5 best undrafted offensive NFL players of all-time
It's NFL Draft week, but remember, not everyone that is drafted is going to turn out to be remembered when it's all said and done. On the flipside, there will be future stars not selected in one of the seven rounds from April 28-30 that will be key contributors for future title teams.
For every Matt Leinart, Vince Young, and Reggie Bush (not to pick too much on the 2006 Rose Bowl), there is a player that no one saw coming--hence, not being selected with one of the 260+ picks of the NFL Draft that becomes great--that does perform like a first-round draft pick.
Today, we highlight those on the scoring end of the ball that defied scouting reports and pre-draft evaluations to carve out an important role in the history of the league.
Here are the 5 best undrafted offensive NFL players of all-time
#1 - WR Wes Welker
Deemed undersized, not speedy enough to lineup in the slot at the NFL, and not worth a draft pick, Wes Welker defied all of the knocks on his game to become a 2x NFL All-Pro First-Teamer and a 2x NFL All-Pro Second-Teamer.
He never did win a Super Bowl, though. He was a passing ship in the night during his New England Patriots career, coming on board two years after the Patriots' 2005 Super Bowl triumph and leaving the Denver Broncos two years before their 2016 Super Bowl win.
Welker retired in 2015. Despite never winning the big one, he finished his career leading the league in receptions during three different seasons, while catching passes from Tom Brady in Bill Belichick's offense.
#2 - TE Antonio Gates
Antonio Gates wasn't even scouted in high school by football coaches. Instead, he ending up at Kent State playing power forward and showing a well-rounded game (16 points, eight rebounds, three assists per game) in the process. Gates had his number retired, despite playing only two seasons for the Golden Flashes.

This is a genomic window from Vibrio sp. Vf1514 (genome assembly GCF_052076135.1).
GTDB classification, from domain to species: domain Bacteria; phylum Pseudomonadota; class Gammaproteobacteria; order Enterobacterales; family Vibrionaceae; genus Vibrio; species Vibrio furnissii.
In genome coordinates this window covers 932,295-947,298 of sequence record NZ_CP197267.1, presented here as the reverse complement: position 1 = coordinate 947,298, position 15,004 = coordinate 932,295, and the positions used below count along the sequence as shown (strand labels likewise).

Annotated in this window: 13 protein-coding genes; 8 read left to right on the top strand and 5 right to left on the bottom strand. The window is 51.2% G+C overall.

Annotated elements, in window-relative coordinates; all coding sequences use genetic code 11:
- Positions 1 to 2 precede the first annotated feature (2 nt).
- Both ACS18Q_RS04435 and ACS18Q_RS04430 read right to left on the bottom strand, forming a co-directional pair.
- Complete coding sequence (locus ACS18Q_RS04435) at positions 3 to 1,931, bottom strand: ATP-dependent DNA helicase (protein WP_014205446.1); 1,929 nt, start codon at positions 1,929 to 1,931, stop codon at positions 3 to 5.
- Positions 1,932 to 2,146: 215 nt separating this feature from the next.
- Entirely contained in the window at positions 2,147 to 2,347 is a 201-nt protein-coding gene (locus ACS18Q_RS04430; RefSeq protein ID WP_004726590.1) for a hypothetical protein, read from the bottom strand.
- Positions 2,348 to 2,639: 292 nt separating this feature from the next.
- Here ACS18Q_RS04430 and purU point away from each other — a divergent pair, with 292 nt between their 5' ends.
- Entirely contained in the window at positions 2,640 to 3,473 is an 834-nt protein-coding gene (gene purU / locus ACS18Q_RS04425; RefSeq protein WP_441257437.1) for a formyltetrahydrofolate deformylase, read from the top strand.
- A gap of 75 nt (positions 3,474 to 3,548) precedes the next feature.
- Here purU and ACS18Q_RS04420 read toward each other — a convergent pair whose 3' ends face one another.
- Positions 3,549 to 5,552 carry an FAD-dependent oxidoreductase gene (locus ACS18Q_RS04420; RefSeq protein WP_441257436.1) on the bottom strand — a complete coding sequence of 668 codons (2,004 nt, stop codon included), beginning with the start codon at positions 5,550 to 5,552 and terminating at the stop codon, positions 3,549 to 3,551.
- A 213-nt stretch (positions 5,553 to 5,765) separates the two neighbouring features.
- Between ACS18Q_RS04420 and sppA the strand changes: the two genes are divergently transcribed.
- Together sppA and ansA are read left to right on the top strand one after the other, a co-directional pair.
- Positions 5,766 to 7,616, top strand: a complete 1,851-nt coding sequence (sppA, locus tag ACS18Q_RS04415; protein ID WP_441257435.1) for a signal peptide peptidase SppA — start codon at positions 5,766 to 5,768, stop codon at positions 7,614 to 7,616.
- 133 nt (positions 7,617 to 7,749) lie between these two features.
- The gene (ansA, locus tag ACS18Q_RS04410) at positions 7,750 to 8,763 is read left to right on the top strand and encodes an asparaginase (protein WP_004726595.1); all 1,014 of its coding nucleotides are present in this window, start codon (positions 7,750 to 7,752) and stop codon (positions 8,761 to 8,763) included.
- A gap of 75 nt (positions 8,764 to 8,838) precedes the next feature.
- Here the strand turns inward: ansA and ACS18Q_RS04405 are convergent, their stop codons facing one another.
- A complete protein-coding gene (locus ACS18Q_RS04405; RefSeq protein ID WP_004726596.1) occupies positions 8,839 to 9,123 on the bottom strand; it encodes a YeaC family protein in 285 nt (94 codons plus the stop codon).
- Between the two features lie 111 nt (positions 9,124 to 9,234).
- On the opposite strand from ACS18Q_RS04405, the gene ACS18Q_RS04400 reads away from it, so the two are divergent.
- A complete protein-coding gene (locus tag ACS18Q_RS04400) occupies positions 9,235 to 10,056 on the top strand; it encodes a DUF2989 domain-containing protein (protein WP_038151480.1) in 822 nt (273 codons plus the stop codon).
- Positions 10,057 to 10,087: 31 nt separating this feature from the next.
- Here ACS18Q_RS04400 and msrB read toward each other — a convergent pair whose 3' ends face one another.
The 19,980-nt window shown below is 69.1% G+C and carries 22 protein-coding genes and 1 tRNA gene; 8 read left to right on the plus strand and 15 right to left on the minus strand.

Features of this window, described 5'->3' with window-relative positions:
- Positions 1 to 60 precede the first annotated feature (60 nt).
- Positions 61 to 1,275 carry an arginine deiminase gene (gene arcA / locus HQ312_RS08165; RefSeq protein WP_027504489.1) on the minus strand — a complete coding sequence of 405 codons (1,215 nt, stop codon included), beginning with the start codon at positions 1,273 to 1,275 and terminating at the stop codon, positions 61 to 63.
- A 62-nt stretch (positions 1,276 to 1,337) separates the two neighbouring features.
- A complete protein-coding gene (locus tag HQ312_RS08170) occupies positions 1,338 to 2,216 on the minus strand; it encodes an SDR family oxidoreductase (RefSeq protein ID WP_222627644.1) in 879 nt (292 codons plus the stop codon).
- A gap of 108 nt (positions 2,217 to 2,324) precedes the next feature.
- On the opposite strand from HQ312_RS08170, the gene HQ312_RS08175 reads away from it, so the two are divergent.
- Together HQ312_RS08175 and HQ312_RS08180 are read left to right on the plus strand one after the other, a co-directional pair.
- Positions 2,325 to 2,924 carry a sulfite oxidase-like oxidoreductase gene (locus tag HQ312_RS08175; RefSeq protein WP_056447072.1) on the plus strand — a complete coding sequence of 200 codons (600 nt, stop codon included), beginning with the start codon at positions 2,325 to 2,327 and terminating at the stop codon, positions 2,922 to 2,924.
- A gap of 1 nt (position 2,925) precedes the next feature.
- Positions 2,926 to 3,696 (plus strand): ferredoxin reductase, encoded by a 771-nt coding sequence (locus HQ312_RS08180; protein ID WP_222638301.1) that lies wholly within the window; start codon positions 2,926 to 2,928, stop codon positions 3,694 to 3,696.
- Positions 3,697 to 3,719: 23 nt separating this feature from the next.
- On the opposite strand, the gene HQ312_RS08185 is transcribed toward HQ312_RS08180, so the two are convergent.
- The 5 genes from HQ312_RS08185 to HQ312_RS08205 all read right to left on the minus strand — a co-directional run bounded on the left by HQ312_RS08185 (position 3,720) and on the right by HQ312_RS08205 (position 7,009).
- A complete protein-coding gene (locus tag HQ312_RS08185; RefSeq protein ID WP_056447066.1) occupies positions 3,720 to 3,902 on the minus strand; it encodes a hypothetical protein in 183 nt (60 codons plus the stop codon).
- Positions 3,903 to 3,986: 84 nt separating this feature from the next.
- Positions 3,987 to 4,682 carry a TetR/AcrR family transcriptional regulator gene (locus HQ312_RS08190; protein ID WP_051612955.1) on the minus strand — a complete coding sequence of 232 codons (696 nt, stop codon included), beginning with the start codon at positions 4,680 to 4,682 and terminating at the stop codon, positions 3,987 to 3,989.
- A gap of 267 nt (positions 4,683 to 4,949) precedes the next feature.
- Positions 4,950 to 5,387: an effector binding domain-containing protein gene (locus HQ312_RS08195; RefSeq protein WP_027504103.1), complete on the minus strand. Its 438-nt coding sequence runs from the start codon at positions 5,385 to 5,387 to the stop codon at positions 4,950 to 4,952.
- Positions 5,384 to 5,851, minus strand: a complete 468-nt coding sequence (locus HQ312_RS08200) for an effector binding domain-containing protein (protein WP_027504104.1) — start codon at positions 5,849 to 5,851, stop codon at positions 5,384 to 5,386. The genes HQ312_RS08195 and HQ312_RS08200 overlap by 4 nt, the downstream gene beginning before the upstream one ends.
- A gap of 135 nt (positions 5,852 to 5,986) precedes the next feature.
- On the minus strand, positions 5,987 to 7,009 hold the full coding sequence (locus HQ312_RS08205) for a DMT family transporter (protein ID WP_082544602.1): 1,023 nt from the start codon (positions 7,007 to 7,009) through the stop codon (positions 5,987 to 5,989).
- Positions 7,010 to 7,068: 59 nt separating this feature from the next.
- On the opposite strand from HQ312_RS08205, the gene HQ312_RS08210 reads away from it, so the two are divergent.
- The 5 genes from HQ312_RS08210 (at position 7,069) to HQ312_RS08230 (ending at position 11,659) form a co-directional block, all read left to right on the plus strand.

Luckily, he was convinced to trade in his basketball shoes for some cleats and ended up becoming one of the greatest tight ends in the history of the NFL, despite having a goal of being drafted in the NBA.
Undrafted in the NFL as well, Gates earned the record for most touchdowns from the TE position with 116.
#3 - OT Jason Peters
Jason Peters will never have to buy a beer in the city of Philadelphia ever again after being a part of the 2017-18 Super Bowl Champion Eagles squad that upset Tom Brady's New England Patriots in their back-to-back title bid.
Originally recruited as a tight end out of college, the former Arkansas Razorback was a far superior blocker than he was a pass-catcher. He has started every game he has appeared in since his third season with Buffalo, who signed him following the 2004 NFL Draft.
Currently a free agent, Peters could have played his last NFL game. If his 17-year NFL career is over, Peters will go down as one of the greatest undrafted OL in the history of professional football.
#4 - QB Tony Romo
Wildly enough, it is possible that Tony Romo will be seen as a commentator, first and foremost, when he is done being involved with the NFL at all. Luckily, he is at the top of his game right now and won't be going anywhere anytime soon.
Romo is currently a crucial part of CBS Sunday broadcasts, providing the best color commentary in the game. Few, if any, analysts have the know-how Romo does behind the booth, oftentimes accurately predicting what a QB, or even a defensive player, might do next.
Let's not completely overshadow his playing career, though. Romo was a four-time Pro Bowl entry and started every game he was available for the Cowboys for the next nine seasons after replacing Drew Bledsoe as QB1 under Bill Parcells midway through the 2006 season.
#5 - QB Kurt Warner
When you play quarterback for Northern Iowa, you know you're in the top 1% of people in the United States that can throw a football. That said, you're still not expecting to one day win a Super Bowl MVP.
Kurt Warner was clearly a different breed, though, and his legendary work ethic would not be denied in the late 1990s after he was passed over in the 1994 NFL Draft.
Warner was a legend on the St. Louis Rams after going through the IFL and NFL Europe leagues before reaching Pro Bowls in his first NFL act in 'the Gateway to the West' and then in his final act in the desert, leading the Arizona Cardinals to a 2009 NFC Championship game win.